Imagine a genetic technology involving stem cells that allows the body to regenerate injured or diseased organs—life as we know it would be utterly changed. Devastating diseases and conditions would no longer mean a death sentence, and life expectancy could reach unheard of highs. But what about the moral, legal, and ethical implications such a technology entails? Will it be available to everyone, or only the very rich? By using it, are we playing “God?
The debate over stem cell research and its funding is, periodically, prominent in the news. It's become both a scientific and religious argument.
Legendary author and science expert Ben Bova has captured the essence of that debate in his latest novel, The Immorality Factor, which hits bookstores today.
Bova, best known for his science fiction writing, captures a more contemporary theme in this book. And uses the novel to push forth arguments from both sides of the debate.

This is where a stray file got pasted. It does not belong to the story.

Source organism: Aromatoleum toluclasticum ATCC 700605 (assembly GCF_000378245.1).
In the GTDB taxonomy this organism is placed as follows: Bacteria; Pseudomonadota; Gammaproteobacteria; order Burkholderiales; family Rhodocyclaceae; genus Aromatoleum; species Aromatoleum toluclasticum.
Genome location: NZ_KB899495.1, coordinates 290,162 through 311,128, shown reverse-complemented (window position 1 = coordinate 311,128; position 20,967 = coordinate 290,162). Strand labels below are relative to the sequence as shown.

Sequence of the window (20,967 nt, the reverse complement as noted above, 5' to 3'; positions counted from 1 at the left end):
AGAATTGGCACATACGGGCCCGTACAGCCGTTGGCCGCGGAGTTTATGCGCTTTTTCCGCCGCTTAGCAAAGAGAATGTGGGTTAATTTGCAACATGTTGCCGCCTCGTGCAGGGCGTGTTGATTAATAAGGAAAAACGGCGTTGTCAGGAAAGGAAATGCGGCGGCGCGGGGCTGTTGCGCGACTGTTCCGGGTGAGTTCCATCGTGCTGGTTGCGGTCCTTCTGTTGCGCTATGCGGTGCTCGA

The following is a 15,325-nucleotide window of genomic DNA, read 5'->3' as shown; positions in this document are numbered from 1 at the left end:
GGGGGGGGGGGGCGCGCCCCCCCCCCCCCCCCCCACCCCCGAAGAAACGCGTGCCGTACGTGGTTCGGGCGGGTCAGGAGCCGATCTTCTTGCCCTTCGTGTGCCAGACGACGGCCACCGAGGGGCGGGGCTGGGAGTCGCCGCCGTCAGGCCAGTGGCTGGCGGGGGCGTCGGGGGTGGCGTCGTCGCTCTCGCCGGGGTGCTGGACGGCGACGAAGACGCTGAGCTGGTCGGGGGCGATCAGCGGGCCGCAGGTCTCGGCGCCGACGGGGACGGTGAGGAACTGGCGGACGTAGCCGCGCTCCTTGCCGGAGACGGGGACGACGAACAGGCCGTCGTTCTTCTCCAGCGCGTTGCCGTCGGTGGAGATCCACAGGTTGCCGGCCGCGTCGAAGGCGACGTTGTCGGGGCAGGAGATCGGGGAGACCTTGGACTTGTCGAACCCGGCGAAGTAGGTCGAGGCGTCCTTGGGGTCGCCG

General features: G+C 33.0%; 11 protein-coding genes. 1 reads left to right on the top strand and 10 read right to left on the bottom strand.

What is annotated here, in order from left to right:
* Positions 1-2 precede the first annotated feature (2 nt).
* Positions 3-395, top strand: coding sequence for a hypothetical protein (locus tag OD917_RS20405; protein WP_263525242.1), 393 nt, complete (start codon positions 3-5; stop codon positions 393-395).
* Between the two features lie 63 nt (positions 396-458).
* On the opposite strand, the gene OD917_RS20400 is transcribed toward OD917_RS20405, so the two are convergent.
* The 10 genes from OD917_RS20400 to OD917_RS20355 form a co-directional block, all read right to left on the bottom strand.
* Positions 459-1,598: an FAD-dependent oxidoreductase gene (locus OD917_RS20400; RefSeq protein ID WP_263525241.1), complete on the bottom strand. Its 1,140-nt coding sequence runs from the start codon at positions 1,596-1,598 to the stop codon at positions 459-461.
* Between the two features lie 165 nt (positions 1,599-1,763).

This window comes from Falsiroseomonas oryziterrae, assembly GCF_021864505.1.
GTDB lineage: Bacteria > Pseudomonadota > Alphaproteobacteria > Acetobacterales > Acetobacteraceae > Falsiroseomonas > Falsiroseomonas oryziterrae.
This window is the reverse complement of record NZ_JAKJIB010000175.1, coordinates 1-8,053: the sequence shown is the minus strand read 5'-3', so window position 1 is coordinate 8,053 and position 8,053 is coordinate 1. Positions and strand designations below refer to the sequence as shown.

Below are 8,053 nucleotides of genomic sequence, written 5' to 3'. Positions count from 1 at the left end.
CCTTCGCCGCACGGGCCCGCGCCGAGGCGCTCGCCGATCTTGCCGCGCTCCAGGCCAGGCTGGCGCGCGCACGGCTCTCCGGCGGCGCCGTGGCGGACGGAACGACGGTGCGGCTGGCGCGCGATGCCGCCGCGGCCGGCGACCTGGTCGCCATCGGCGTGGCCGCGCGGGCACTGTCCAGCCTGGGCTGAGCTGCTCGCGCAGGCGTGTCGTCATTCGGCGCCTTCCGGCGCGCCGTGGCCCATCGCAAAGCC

Bova says he penned the book, in part, because, even in this age of striking scientific advances and ever-accelerating technological breakthroughs, there are remarkably few engaging novels about scientists.He believes that scientific research is the most human thing that humans do.
“The drive to understand the world in which we live, and to change it to better suit our needs, is uniquely human," he says.
"Yet there are dark forces of fear and ignorance that oppose this search for understanding. Such conflict offers the novelist a truly fascinating setting for examining the human experience.”
By combining a real-life hot-button science issue and the ethical dilemmas that surround it with a top-notch storyline that pits two brothers - one a brilliant research scientist, the other a physician renowned for his humanitarian efforts - against each other.
A six-time winner of science fiction’s Hugo Award, the former editorial director of Omni, President Emeritus of the National Space Society, and past president of Science Fiction and Fantasy Writers of America, Bova is the author of 120 novels and nonfiction books.